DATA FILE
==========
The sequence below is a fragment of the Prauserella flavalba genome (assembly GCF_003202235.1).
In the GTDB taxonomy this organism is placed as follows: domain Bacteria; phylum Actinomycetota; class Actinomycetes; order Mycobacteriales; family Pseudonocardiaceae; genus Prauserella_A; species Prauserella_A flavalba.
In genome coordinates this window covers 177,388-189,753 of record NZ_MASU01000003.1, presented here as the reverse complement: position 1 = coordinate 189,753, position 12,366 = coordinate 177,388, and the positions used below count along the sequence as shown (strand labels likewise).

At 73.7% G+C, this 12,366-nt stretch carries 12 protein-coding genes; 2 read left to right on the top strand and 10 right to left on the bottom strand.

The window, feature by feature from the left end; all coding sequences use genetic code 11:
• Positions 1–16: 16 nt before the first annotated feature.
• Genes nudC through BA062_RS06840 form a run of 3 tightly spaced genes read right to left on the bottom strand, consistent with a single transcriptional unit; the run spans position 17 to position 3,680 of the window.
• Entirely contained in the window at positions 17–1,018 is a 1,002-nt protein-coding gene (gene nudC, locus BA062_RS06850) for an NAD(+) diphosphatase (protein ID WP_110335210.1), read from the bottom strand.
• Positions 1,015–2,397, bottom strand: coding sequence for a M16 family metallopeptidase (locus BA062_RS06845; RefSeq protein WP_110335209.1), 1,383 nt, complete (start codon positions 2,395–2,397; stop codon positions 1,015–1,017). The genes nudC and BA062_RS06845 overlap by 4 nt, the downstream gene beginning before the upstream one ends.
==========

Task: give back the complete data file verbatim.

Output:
The sequence below is a fragment of the Prauserella flavalba genome (assembly GCF_003202235.1).
In the GTDB taxonomy this organism is placed as follows: domain Bacteria; phylum Actinomycetota; class Actinomycetes; order Mycobacteriales; family Pseudonocardiaceae; genus Prauserella_A; species Prauserella_A flavalba.
In genome coordinates this window covers 177,388-189,753 of record NZ_MASU01000003.1, presented here as the reverse complement: position 1 = coordinate 189,753, position 12,366 = coordinate 177,388, and the positions used below count along the sequence as shown (strand labels likewise).

At 73.7% G+C, this 12,366-nt stretch carries 12 protein-coding genes; 2 read left to right on the top strand and 10 right to left on the bottom strand.

The window, feature by feature from the left end; all coding sequences use genetic code 11:
• Positions 1–16: 16 nt before the first annotated feature.
• Genes nudC through BA062_RS06840 form a run of 3 tightly spaced genes read right to left on the bottom strand, consistent with a single transcriptional unit; the run spans position 17 to position 3,680 of the window.
• Entirely contained in the window at positions 17–1,018 is a 1,002-nt protein-coding gene (gene nudC, locus BA062_RS06850) for an NAD(+) diphosphatase (protein ID WP_110335210.1), read from the bottom strand.
• Positions 1,015–2,397, bottom strand: coding sequence for a M16 family metallopeptidase (locus BA062_RS06845; RefSeq protein WP_110335209.1), 1,383 nt, complete (start codon positions 2,395–2,397; stop codon positions 1,015–1,017). The genes nudC and BA062_RS06845 overlap by 4 nt, the downstream gene beginning before the upstream one ends.